The end of smoking in cars to protect children and young people?
Nearly 200 leading public health figures will be asked to pledge their support for a ban on smoking in cars carrying children and young people at the Making Smoking History for Our Children conference on March 5 at Manchester Central.
Second hand smoke in enclosed spaces, such as cars, is particularly dangerous. Tobacco smoke contains over 4,000 chemicals, 69 of which are carcinogenic and side stream smoke [smoke from the side of the cigarette] is four times more toxic than mainstream smoke. The second hand smoke from one cigarette in a car is 23 times more toxic than second hand smoke in a house .
Dr Janet Atherton, Chair of Smokefree North West which has organised the event, said: “Second hand smoke is inflicted upon many children in the North West – they often don’t have a choice when people are smoking near them. Breathing smoke in an enclosed space such as a car is extremely damaging to the health of the child. Smoking around newborns can not only cause delayed lung and other organ development, but it also significantly increases the risk of cot death. For older children, exposure increases the likelihood of asthma, flu, conjunctivitis, nasal infections and respiratory failure. We need to reduce the harm to the region’s children now.”
Experts such as Prof. Gerard Hastings from Stirling University, Dr Jude Robinson, Liverpool University and Andrew Black, Dept of Health Tobacco Programme Manager, will lead discussions on how to end the tobacco epidemic in the North West.
With this conference and pledge, the North West is taking a lead in protecting children and young people from second hand smoke. Nationally, over 17,000 children under the age of five are admitted to hospital each year due to the affects of second hand smoke . Between 900 and 1600 people are killed by second hand smoke related illnesses in the North West each year .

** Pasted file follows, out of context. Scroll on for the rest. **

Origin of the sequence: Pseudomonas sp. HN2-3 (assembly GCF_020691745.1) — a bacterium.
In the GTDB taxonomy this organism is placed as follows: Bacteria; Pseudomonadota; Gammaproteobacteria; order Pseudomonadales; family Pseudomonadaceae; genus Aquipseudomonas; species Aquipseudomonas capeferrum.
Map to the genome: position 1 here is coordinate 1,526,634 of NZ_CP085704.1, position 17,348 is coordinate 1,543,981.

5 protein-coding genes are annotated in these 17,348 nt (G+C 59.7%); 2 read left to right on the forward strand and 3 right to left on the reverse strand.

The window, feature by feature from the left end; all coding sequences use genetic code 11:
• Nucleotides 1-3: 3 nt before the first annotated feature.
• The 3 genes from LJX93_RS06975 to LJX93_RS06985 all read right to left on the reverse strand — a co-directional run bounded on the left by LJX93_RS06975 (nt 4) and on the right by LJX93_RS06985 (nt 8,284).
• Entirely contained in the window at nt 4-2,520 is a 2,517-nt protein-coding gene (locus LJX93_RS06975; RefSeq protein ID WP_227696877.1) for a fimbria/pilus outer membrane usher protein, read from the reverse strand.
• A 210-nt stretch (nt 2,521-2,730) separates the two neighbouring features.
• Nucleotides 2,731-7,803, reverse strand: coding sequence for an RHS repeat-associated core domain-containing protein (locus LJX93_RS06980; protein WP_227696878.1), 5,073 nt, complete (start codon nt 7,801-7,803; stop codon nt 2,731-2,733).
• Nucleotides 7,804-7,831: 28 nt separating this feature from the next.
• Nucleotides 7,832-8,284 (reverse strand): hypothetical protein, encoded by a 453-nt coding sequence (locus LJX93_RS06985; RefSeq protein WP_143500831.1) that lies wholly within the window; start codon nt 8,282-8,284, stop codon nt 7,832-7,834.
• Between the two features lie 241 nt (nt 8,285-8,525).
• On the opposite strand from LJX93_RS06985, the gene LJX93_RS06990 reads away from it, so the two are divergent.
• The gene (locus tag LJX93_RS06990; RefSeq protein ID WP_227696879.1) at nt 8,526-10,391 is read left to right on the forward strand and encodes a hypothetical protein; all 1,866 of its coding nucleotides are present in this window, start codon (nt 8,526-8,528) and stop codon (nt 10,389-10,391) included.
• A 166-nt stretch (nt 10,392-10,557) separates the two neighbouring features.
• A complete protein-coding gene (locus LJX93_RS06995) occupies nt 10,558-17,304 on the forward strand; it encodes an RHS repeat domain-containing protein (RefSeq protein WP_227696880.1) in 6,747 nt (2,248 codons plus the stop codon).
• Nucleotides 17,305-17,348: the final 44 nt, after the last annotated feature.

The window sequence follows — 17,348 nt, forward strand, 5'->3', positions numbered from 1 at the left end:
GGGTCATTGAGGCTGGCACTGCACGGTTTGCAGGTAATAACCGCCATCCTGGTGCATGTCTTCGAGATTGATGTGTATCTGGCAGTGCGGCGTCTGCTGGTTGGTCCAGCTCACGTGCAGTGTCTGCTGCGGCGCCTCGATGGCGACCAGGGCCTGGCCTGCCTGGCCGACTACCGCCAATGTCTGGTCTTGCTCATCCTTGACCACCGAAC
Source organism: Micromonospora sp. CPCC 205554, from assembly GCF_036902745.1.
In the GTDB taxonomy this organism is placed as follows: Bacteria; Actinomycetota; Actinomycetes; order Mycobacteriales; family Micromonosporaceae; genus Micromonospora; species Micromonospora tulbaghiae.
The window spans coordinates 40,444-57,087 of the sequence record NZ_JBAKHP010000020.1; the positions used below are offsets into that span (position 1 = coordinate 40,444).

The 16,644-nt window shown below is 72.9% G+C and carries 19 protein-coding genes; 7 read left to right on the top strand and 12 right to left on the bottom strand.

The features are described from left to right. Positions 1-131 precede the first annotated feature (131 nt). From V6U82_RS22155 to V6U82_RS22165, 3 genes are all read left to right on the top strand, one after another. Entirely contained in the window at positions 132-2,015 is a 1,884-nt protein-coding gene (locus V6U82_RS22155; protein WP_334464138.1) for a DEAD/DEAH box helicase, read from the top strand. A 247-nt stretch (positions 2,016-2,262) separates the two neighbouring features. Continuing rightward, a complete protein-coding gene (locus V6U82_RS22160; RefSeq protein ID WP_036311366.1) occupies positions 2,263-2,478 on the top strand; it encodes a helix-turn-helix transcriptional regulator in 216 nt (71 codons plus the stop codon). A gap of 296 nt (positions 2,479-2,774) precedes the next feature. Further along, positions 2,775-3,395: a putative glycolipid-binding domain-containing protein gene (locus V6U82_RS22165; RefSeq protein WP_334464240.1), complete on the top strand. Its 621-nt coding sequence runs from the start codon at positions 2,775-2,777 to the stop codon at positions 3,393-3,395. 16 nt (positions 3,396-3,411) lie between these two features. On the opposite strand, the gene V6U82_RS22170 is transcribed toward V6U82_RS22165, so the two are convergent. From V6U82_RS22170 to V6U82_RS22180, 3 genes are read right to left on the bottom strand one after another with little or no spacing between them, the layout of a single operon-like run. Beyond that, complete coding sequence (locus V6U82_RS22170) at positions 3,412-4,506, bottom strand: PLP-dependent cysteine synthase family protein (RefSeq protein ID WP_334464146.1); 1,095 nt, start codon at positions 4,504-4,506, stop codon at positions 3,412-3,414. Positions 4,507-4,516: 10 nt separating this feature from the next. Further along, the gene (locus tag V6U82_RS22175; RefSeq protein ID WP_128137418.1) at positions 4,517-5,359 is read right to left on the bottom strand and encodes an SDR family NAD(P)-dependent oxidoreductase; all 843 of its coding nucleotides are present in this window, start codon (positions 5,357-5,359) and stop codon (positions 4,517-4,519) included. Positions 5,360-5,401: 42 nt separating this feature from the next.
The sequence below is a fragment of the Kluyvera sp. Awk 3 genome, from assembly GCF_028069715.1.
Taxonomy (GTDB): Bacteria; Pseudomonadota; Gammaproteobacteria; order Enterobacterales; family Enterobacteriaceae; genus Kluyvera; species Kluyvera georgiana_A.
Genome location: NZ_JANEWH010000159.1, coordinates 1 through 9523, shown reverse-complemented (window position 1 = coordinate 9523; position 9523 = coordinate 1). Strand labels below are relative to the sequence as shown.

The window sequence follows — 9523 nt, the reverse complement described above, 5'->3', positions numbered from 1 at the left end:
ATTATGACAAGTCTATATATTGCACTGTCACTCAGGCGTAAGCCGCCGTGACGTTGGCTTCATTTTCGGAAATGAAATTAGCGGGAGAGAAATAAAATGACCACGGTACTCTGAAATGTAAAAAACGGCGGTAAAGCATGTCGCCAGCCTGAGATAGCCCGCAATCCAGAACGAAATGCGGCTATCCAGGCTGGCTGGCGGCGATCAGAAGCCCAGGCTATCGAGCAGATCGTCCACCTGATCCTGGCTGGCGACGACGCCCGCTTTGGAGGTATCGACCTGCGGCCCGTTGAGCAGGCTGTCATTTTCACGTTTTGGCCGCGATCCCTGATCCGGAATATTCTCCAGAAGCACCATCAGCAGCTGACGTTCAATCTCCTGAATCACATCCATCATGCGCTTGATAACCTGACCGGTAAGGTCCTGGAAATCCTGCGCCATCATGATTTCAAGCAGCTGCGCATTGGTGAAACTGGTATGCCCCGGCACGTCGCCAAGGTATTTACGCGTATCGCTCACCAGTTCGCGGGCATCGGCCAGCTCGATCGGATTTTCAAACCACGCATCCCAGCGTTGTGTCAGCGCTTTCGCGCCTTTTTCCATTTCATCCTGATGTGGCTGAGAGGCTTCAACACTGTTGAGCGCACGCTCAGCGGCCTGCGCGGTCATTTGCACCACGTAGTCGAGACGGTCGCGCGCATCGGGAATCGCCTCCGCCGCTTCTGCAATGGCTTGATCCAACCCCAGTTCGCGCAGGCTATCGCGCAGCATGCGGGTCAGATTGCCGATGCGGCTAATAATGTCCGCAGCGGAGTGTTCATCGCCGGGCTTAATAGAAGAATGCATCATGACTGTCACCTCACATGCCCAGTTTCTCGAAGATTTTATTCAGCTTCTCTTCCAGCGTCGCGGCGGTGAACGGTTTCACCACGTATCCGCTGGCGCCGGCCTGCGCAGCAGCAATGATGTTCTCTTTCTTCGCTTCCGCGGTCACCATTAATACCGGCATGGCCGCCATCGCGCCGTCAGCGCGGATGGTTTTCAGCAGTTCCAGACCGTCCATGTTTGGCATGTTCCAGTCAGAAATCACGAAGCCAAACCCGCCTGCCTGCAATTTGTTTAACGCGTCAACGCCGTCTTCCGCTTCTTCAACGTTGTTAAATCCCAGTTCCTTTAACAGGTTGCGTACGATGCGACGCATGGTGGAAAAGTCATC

Dr Ruth Hussey, OBE, Regional Director of Public Health for NHS North West, said: “The NW has the highest rate of smoking of all regions and we must do all we can to reduce this. Helping young people never to start smoking and to be protected from other peoples smoke is essential.”
Smoking remains the single largest preventable cause of early death, killing more than alcohol, obesity, drugs and road accidents together – it is responsible for 80,000 deaths in England each year and nearly 13,000 in the North West – that’s 35 deaths every day.
The conference marks the start of the process to develop a 10-year strategy to make smoking history for our children in the North West. Mr Black will present the vision of the new national tobacco strategy and Dr Robinson will discuss protecting children from addiction and exposure to tobacco. Prof Hastings, who was also the Special Advisor to the House of Commons Select Committee on Health in their investigation of the tobacco industry will give a hard hitting speech on putting more trust in the people of the region to create social change and reduce tobacco related health inequalities.
Keynote speaker, Dr Patrick Dixon, global change expert and futurist, comments: “Smoking has fallen in response to government action but we have far to go. Taxes need to increase as the cost of smoking is the same in real terms as it was 15 years ago. Existing laws should be enforced, and made consistent with alcohol – tobacco retailers should be licensed which would mean numbers of outlets could be controlled. And finally, advertising bans need to be tightened now rather than waiting to 2013 for the ban on larger retailers selling tobacco to come into force.”